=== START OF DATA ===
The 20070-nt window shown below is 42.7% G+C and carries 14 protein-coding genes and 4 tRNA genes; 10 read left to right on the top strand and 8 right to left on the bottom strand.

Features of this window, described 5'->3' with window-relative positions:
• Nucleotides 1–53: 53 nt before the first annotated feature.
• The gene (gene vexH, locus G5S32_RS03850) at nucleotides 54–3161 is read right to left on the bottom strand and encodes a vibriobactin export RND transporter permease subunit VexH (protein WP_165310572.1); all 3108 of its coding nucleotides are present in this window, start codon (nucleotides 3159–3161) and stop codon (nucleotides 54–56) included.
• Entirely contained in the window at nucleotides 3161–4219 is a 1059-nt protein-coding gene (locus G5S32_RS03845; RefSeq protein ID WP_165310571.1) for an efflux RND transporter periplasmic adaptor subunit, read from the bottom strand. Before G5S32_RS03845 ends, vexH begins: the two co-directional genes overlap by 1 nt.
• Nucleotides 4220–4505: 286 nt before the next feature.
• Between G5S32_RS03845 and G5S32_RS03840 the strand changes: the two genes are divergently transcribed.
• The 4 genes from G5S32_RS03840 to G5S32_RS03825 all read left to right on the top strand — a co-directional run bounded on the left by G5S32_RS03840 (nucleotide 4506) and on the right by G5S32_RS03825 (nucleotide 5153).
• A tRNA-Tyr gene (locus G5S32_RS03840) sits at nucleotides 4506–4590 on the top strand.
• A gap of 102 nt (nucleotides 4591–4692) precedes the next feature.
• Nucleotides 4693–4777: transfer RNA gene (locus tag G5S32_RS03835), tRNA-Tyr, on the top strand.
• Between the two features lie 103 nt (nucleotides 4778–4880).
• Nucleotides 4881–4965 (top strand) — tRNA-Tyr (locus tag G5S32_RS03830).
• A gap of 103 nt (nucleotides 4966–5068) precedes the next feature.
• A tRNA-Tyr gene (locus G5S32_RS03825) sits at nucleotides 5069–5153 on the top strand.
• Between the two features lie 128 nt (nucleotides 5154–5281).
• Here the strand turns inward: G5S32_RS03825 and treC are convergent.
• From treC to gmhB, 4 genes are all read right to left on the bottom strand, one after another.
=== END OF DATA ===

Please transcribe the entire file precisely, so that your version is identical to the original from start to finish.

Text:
The 20070-nt window shown below is 42.7% G+C and carries 14 protein-coding genes and 4 tRNA genes; 10 read left to right on the top strand and 8 right to left on the bottom strand.

Features of this window, described 5'->3' with window-relative positions:
• Nucleotides 1–53: 53 nt before the first annotated feature.
• The gene (gene vexH, locus G5S32_RS03850) at nucleotides 54–3161 is read right to left on the bottom strand and encodes a vibriobactin export RND transporter permease subunit VexH (protein WP_165310572.1); all 3108 of its coding nucleotides are present in this window, start codon (nucleotides 3159–3161) and stop codon (nucleotides 54–56) included.
• Entirely contained in the window at nucleotides 3161–4219 is a 1059-nt protein-coding gene (locus G5S32_RS03845; RefSeq protein ID WP_165310571.1) for an efflux RND transporter periplasmic adaptor subunit, read from the bottom strand. Before G5S32_RS03845 ends, vexH begins: the two co-directional genes overlap by 1 nt.
• Nucleotides 4220–4505: 286 nt before the next feature.
• Between G5S32_RS03845 and G5S32_RS03840 the strand changes: the two genes are divergently transcribed.
• The 4 genes from G5S32_RS03840 to G5S32_RS03825 all read left to right on the top strand — a co-directional run bounded on the left by G5S32_RS03840 (nucleotide 4506) and on the right by G5S32_RS03825 (nucleotide 5153).
• A tRNA-Tyr gene (locus G5S32_RS03840) sits at nucleotides 4506–4590 on the top strand.
• A gap of 102 nt (nucleotides 4591–4692) precedes the next feature.
• Nucleotides 4693–4777: transfer RNA gene (locus tag G5S32_RS03835), tRNA-Tyr, on the top strand.
• Between the two features lie 103 nt (nucleotides 4778–4880).
• Nucleotides 4881–4965 (top strand) — tRNA-Tyr (locus tag G5S32_RS03830).
• A gap of 103 nt (nucleotides 4966–5068) precedes the next feature.
• A tRNA-Tyr gene (locus G5S32_RS03825) sits at nucleotides 5069–5153 on the top strand.
• Between the two features lie 128 nt (nucleotides 5154–5281).
• Here the strand turns inward: G5S32_RS03825 and treC are convergent.
• From treC to gmhB, 4 genes are all read right to left on the bottom strand, one after another.